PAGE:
Color, 1973, 76m.
Directed by Wakefield Poole
Starring Bo White, Caprice Couselle, Georgina Spelvin, Nicholas Flammel, Gloria Grant, Brahm van Zetten, Robert Benes
Vinegar Syndrome (DVD) (US R0 /NTSC)
One of the more mysterious and infamous films in the history of erotic cinema, Wakefield Poole's Bible! earned a reputation upon its release as an ambitious, pretentious flop, a smear leveled primarily by those expecting a hardcore epic and instead getting an anthology art film. There's a tremendous amount of nudity, not surprisingly, but what Poole delivered was something wholly different from the norm, a personal pet project closer in spirit to the works of Kenneth Anger and Curtis Harrington.
As Poole himself explained on more than one occasion, he intended to tackle three stories from the Old Testament with legendary female characters at the center who had been defamed by centuries of religious teachings. It's a fascinating idea that doesn't really cohere completely until the last story, but first we get the familiar narrative of Adam (White) being created as the first human on earth. The visual expression of that idea here is a wonderfully creative one as he's born naked from a rocky crevice in the earth and swims through a cavern into a beach, experiencing sunlight and air for the first time. Then Eve (Couselle) emerges from the sea, and the ongoing saga of human love and sexuality is born. Interestingly, many of the visuals here would go on to reappear in Piero Paolo Pasolini's Arabian Nights and Derek Jarman's Sebastiane, a link you wouldn't normally expect to see. It's also notable as a rare starring role for White, a stage actor who appeared in the drive-film Blue Summer the same year and would go on to star in the groundbreaking gay drama, A Very Natural Thing.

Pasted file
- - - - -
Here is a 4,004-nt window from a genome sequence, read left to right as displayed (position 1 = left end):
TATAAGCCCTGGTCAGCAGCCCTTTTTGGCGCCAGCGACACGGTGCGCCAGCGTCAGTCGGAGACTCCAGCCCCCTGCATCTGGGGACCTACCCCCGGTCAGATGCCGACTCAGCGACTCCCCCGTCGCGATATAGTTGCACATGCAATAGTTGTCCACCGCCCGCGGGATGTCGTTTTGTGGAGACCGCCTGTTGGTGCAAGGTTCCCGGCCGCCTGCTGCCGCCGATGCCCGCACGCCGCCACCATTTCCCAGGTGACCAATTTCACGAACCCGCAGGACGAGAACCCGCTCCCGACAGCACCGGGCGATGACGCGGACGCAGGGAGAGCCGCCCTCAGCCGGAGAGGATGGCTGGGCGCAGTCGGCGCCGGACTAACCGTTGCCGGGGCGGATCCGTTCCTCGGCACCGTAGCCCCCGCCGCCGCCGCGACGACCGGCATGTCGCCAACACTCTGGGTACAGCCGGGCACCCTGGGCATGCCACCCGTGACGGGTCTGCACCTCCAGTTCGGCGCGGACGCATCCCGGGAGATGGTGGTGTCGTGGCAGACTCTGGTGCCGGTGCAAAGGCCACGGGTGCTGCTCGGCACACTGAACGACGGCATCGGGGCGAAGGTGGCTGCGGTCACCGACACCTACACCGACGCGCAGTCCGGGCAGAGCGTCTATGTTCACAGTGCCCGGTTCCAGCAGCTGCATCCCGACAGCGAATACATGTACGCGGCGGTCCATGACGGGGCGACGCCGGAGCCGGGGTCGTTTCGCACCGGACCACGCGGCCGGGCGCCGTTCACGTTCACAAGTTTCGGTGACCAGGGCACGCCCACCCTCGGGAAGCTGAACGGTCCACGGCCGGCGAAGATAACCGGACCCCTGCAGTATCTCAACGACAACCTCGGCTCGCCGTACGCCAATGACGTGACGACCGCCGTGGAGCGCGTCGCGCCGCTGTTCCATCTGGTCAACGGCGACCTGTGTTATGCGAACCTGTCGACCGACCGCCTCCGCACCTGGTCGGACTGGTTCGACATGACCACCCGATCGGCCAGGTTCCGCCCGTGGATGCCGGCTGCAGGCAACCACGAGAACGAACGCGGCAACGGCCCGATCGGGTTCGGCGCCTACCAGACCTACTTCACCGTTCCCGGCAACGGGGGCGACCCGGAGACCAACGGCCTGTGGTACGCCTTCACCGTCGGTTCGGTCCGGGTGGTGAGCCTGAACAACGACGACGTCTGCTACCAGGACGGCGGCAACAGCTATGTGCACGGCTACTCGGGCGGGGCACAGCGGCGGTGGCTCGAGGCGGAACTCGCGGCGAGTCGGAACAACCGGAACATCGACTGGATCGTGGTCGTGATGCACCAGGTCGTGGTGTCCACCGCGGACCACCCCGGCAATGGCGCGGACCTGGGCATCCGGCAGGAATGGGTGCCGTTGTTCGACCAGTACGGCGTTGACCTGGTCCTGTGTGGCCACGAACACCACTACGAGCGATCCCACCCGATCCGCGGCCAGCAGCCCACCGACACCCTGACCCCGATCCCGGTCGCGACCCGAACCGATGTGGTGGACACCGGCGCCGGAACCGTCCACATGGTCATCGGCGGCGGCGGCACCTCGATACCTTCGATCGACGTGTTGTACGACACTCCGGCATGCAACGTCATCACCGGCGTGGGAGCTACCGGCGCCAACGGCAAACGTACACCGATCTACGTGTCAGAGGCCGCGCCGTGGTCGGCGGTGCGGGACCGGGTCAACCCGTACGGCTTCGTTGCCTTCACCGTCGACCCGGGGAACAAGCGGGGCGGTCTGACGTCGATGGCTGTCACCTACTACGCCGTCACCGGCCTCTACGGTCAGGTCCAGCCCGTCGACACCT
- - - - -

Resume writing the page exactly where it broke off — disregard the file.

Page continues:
Next the film takes a surprising detour into knockabout comedy with the story of Bathsheba (Spelvin), who cuckolds her husband Uriah (Benes) with her lover and subsequent spouse, David (Flammel). This episode starts as a farcical dinner and turns into a mad domestic romp, with Spelvin stealing the show as she gradually sheds her clothes and goes a goofy strip routine that forms a memorable centerpiece for the film as a whole.
However, Poole saves his finest moment for last with the third story, a radical reinterpretation of Samson (van Zetten) and Delilah (Grant) with the famous strongman portrayed as a tribal bully who murders one of Delilah's midget servants. What follows is a striking, hallucinatory rendering of the famous seduction and hair cutting, a visually bold standalone sequence that's as beautiful as anything you'll see in a '70s indie film.
A film that couldn't have been made at any other point in time, Bible! was ostensibly a bid for an R-rated, semi-mainstream release for Poole, a primary force in establishing explicit gay cinema with Boys in the Sand and Bijou at the start of the decade. True to its intentions, the film isn't even really classifiable as softcore as the actual sexual content is fairly low (with Adam and Eve getting the only really significant love scene, which is essential to the story of course). Instead it's a celebration of both the human body and the sensual power of cinema itself, lingering on textures and colors with almost fetishistic detail and giving the actors the chance to deliver entirely physical performances freed from a single word of dialogue. Instead the soundtrack is occupied with classical music, which explains why Poole has also nodded to this as an homage to Disney's Fantasia (as well as silent films, presumably Intolerance in particular).